The July 11, 2013 vote by Island County commissioners Helen Price-Johnson and Jill Johnson to remove Commissioner Kelly Emerson as chairwoman appears to lack statutory authority for that vote ever to have occurred.
County-elected officials have only those powers expressly conferred or delegated to them by specific statutory language.
County commissioners are mandated to elect a chair during their first session after the general election, which was way back in December 2012, and they are not statutorily authorized to do so at any other time.
From this, it derives that a freshman commissioner such as Jill Johnson may never accede as chair during the first year in office, since Jill Johnson was not even a commissioner back in December.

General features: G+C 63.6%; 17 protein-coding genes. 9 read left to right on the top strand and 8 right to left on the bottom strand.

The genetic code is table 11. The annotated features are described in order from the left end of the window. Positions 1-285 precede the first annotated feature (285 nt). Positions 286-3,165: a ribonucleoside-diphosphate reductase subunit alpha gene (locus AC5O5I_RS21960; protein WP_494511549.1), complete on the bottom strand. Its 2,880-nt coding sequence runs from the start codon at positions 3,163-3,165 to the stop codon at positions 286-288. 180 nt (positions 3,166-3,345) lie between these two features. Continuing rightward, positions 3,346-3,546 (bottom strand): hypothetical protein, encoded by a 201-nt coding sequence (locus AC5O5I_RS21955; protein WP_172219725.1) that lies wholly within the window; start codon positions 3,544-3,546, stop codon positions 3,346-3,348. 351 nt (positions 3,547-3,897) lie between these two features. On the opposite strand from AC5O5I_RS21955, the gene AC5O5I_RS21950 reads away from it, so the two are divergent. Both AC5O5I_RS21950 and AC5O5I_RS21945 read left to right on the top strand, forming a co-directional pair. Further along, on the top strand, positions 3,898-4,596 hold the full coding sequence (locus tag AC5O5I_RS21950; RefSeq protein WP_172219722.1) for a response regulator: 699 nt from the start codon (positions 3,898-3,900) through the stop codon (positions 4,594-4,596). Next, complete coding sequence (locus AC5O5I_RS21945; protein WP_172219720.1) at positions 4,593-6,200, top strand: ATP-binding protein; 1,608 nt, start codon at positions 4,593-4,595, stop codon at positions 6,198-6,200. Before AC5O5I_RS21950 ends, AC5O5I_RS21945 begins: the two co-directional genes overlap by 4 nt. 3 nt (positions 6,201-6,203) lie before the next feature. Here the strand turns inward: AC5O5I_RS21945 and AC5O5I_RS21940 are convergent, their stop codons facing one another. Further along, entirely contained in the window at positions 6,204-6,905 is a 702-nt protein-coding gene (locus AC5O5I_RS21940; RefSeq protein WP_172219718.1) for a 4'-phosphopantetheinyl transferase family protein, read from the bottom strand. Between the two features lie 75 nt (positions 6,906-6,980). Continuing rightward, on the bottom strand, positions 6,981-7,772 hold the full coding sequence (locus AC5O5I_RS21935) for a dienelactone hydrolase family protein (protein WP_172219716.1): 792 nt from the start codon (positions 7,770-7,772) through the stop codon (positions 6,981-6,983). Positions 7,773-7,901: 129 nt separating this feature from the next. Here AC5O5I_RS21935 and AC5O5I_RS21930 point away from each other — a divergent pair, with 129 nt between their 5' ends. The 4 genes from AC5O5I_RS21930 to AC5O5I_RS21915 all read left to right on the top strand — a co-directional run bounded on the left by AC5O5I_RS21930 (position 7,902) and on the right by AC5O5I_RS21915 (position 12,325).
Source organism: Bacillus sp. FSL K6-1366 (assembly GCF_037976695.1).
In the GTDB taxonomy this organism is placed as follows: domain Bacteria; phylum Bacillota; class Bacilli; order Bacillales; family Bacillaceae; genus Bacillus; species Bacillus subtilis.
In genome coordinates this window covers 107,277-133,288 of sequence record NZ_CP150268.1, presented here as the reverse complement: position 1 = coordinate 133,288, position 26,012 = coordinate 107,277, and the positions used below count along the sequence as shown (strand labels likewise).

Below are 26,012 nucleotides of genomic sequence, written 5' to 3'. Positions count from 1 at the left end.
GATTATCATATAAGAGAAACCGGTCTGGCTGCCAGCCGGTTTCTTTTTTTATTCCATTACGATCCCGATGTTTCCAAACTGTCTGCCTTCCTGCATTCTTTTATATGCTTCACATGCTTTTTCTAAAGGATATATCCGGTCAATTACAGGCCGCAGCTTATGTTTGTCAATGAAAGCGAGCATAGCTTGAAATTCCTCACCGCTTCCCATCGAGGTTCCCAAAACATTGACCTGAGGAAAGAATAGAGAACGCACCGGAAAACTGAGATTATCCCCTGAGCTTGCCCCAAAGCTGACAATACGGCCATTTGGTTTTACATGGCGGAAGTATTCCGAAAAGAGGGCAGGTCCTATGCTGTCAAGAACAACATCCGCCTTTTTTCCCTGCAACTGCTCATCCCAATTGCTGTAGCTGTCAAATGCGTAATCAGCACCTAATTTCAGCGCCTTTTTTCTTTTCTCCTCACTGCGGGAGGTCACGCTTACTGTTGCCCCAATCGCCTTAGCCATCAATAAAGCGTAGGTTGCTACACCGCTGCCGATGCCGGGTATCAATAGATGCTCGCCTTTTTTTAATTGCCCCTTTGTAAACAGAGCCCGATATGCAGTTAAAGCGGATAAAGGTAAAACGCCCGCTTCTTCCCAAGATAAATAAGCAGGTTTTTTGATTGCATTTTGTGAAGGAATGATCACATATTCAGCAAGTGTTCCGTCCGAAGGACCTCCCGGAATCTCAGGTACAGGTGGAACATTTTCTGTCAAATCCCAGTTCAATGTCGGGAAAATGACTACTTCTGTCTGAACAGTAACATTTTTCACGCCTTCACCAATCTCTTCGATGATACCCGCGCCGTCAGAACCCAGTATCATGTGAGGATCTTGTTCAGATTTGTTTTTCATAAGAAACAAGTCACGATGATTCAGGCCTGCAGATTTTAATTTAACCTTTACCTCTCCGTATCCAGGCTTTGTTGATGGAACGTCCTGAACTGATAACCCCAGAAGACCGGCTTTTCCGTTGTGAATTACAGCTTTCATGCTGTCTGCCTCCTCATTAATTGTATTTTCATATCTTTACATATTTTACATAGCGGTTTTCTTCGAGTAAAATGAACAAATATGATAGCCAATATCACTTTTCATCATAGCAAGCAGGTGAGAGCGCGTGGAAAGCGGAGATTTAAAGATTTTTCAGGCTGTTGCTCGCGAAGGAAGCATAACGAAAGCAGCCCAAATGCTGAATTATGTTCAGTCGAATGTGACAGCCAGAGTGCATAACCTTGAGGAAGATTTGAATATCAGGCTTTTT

Luckily, the statutes also allow that any person may appeal to Superior Court for any decision or order of the board of county commissioners, and such appeal must be made within 20 days after such a decision was made.
Moreover, the premise upon which this vote was cast is also flawed.
Johnson and Price Johnson also completely lack the statutory authority to cajole or order a fellow commissioner not to issue a special meeting notice or not to attend a public meeting.
A special meeting may be called at any time by the presiding officer of the governing body — the chair — of a public agency or by a majority of the members of the governing body. This fully enables all county commissioners to attend all desired public forums, just as any other citizen.